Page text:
To identify proteins that interact with the vacuolar t-SNARE Vam3p, a detergent extract of vacuoles was incubated with immobilized affinity-purified antibodies to Vam3p or with a control IgG resin. Retained proteins were eluted from each column and analyzed by SDS-PAGE and immunoblotting (Fig. 1 A) or Coomassie staining (Fig. 1 B). Vam3p was solubilized completely under the experimental conditions and was retained specifically on the anti–Vam3p-affinity column (compare flow through and eluate in Fig. 1 A). The Coomassie-stained protein bands (Fig. 1 B) were identified by peptide mapping by MALDI mass spectrometry combined with sequence database searching (Jensen et al., 1998). In addition to Vam3p, Vam7p, and Sec17p, two additional SNARE proteins were specifically eluted from the anti-Vam3p column and identified by MALDI mass spectrometry: Vti1p (Fig. 1 C; Fischer von Mollard et al., 1997), an essential v-SNARE implicated in Golgi to vacuole trafficking, and Ykt6p (Fig. 1 D), a v-SNARE previously implicated in trafficking through the Golgi (Søgaard et al., 1994; McNew et al., 1997). The vacuole cis-SNARE complex is neither SDS resistant nor as stable as the exocytic complex in neurons (Hayashi et al., 1994, 1995; Otto et al., 1997). Thus, washing the column in high salt removed a substantial amount of Nyv1p, though its presence in the cis-SNARE complex was confirmed by immunoblotting (data not shown). Both Vti1p and Ykt6p were found in substoichiometric amounts, consistent with their association to Vam3p being salt-sensitive (data not shown). Because of the lability of this cis-SNARE complex during immunoisolation, we cannot be sure that we have identified all its constituents, and the isolation of functional cis-SNARE complex for analysis in a reconstituted fusion assay (Sato and Wickner, 1998) may reveal additional components.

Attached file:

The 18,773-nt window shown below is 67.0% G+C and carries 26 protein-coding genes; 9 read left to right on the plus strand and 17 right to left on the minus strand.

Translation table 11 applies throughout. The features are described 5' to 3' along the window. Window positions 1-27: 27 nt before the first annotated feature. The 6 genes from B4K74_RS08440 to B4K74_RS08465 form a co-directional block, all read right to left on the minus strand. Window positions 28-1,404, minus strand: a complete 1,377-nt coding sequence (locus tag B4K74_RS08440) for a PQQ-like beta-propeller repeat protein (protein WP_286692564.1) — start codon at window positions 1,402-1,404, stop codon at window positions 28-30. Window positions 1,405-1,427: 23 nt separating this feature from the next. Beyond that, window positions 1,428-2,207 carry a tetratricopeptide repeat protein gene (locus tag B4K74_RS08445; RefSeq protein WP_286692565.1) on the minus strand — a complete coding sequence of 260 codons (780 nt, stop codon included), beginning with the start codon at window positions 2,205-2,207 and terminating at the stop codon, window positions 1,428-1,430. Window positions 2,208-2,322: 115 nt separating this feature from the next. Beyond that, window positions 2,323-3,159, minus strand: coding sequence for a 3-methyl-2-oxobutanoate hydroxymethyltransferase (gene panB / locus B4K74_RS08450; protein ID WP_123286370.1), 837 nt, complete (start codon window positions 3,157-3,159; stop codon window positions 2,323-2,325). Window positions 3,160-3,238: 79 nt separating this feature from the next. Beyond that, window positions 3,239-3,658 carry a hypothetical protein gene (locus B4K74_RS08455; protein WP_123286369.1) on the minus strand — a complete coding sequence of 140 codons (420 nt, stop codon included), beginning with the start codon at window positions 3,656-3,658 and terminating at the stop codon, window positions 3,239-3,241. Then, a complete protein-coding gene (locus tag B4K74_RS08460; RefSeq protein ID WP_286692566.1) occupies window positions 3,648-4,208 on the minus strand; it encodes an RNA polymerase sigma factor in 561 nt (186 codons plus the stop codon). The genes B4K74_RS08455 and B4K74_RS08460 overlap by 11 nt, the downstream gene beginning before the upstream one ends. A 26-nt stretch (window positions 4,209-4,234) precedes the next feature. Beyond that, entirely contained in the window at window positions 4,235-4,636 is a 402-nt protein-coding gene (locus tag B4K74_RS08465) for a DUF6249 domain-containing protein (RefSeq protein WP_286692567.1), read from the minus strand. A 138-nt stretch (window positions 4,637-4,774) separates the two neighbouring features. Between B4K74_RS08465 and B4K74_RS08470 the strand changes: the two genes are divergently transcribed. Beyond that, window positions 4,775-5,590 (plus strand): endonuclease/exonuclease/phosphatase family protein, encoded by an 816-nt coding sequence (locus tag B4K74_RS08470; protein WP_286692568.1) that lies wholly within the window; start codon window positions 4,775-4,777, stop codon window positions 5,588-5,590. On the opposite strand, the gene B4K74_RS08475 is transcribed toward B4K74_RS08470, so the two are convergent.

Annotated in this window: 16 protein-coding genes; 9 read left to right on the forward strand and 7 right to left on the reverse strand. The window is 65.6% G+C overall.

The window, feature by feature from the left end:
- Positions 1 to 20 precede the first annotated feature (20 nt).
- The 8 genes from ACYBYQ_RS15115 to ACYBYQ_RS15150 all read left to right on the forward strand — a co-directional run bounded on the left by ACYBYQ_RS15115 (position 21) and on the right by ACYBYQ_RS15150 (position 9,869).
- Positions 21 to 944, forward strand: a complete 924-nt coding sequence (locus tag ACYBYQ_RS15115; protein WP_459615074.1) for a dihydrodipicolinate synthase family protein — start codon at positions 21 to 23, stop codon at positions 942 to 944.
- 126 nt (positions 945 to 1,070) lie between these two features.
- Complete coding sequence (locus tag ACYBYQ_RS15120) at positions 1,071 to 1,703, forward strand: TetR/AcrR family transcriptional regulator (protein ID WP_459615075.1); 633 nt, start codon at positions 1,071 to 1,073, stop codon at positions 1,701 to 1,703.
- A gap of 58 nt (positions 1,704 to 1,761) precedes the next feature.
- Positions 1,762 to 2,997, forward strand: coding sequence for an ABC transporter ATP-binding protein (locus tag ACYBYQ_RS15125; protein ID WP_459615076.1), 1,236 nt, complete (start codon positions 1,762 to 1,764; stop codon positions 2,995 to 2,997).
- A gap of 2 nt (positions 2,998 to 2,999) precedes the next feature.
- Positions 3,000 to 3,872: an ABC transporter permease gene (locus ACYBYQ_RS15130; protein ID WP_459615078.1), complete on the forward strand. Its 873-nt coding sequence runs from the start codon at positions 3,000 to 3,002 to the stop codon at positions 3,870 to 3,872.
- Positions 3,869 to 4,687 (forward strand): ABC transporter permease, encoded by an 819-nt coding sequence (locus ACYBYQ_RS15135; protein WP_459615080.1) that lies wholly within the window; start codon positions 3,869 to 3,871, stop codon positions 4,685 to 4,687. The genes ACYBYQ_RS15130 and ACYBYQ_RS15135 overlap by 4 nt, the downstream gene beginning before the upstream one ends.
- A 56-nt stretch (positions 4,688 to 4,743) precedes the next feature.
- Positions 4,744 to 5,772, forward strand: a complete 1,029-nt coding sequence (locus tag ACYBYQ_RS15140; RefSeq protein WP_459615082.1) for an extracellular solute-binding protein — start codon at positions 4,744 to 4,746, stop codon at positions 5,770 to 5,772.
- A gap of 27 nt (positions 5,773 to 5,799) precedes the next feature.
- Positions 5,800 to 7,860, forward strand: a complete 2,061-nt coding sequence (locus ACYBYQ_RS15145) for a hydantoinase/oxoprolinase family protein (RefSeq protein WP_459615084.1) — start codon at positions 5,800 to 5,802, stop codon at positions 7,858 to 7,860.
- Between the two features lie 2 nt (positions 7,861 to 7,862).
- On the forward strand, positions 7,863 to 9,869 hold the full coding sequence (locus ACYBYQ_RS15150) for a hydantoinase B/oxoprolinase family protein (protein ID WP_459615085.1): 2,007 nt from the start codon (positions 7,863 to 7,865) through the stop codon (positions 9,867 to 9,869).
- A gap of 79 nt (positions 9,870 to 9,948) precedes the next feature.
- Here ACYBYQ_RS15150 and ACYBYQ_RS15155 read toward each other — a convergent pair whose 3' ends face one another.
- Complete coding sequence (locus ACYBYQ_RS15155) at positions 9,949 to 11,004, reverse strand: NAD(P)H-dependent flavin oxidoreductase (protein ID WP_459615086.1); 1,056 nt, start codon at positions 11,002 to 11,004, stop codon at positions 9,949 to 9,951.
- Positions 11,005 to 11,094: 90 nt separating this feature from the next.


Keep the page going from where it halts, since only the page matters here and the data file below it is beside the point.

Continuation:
Though Vti1p was found previously in a complex with Vam3p (Holthuis et al., 1998), Ykt6p has so far only been described as a Golgi-specific SNARE (Søgaard et al., 1994; Lupashin et al., 1997; McNew et al., 1997). We therefore used coimmunoprecipitation to test whether antibodies to each protein would immunoprecipitate the vacuolar cis-SNARE complex in a manner similar to antibodies to Vam3p. This was indeed the case (Fig. 2 A, lanes 1, 3, and 5). Upon ATP/Sec18p/Sec17p-dependent priming, the cis-SNARE complex disassembled (lanes 2, 4, and 6) and cross-immunoprecipitation was lost. While each of the three antibodies immunoprecipitated a disproportionate amount of its cognate protein, reflecting partial SNARE complex disassembly or in vitro lability, each also precipitated the other SNARE complex components (Nyv1p, Vam7p, and Sec17p) in a similar proportion. The composition of the SNARE complex was also examined by an independent approach. All members of the SNARE complex cosediment in a glycerol velocity gradient, suggesting that they are largely in a complex with each other (Fig. 2 B). Vti1p and Ykt6p do not completely copurify with Vam3p, in agreement with their role in other trafficking reactions (Fig. 2 C; Fischer von Mollard et al., 1997; Lupashin et al., 1997). They are both present in a complex with Vam3p on the vacuole membrane and behave similarly to previously identified members of the vacuolar SNARE complex. The localization of Vti1p and Ykt6p to the vacuole does not depend on previously characterized members of the SNARE complex (Fig. 2 C).